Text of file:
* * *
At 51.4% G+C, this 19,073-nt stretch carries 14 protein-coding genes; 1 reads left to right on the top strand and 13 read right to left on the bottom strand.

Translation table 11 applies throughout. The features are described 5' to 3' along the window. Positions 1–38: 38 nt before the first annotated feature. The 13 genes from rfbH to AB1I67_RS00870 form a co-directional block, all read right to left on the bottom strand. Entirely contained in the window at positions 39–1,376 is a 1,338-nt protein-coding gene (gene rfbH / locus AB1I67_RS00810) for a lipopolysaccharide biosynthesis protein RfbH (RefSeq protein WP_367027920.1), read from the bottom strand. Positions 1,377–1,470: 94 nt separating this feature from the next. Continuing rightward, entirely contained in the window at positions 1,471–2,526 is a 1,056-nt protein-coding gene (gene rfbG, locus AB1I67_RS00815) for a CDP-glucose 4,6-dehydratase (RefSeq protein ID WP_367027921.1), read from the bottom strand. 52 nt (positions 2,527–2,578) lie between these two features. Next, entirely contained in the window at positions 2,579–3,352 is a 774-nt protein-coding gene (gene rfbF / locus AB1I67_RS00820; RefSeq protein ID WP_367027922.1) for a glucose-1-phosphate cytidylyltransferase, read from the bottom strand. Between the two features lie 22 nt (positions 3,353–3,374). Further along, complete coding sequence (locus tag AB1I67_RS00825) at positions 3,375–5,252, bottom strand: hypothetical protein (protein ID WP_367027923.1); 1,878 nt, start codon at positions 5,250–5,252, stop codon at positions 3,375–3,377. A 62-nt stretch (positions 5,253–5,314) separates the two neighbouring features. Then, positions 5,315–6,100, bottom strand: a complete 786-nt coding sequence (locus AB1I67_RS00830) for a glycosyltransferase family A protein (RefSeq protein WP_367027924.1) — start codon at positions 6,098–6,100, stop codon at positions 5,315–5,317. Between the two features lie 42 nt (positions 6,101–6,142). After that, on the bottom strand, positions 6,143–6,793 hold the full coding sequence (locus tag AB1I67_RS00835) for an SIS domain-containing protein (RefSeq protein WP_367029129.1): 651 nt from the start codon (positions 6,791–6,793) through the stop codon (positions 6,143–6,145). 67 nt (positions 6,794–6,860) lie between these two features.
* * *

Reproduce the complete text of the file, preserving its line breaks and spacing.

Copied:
At 51.4% G+C, this 19,073-nt stretch carries 14 protein-coding genes; 1 reads left to right on the top strand and 13 read right to left on the bottom strand.

Translation table 11 applies throughout. The features are described 5' to 3' along the window. Positions 1–38: 38 nt before the first annotated feature. The 13 genes from rfbH to AB1I67_RS00870 form a co-directional block, all read right to left on the bottom strand. Entirely contained in the window at positions 39–1,376 is a 1,338-nt protein-coding gene (gene rfbH / locus AB1I67_RS00810) for a lipopolysaccharide biosynthesis protein RfbH (RefSeq protein WP_367027920.1), read from the bottom strand. Positions 1,377–1,470: 94 nt separating this feature from the next. Continuing rightward, entirely contained in the window at positions 1,471–2,526 is a 1,056-nt protein-coding gene (gene rfbG, locus AB1I67_RS00815) for a CDP-glucose 4,6-dehydratase (RefSeq protein ID WP_367027921.1), read from the bottom strand. 52 nt (positions 2,527–2,578) lie between these two features. Next, entirely contained in the window at positions 2,579–3,352 is a 774-nt protein-coding gene (gene rfbF / locus AB1I67_RS00820; RefSeq protein ID WP_367027922.1) for a glucose-1-phosphate cytidylyltransferase, read from the bottom strand. Between the two features lie 22 nt (positions 3,353–3,374). Further along, complete coding sequence (locus tag AB1I67_RS00825) at positions 3,375–5,252, bottom strand: hypothetical protein (protein ID WP_367027923.1); 1,878 nt, start codon at positions 5,250–5,252, stop codon at positions 3,375–3,377. A 62-nt stretch (positions 5,253–5,314) separates the two neighbouring features. Then, positions 5,315–6,100, bottom strand: a complete 786-nt coding sequence (locus AB1I67_RS00830) for a glycosyltransferase family A protein (RefSeq protein WP_367027924.1) — start codon at positions 6,098–6,100, stop codon at positions 5,315–5,317. Between the two features lie 42 nt (positions 6,101–6,142). After that, on the bottom strand, positions 6,143–6,793 hold the full coding sequence (locus tag AB1I67_RS00835) for an SIS domain-containing protein (RefSeq protein WP_367029129.1): 651 nt from the start codon (positions 6,791–6,793) through the stop codon (positions 6,143–6,145). 67 nt (positions 6,794–6,860) lie between these two features.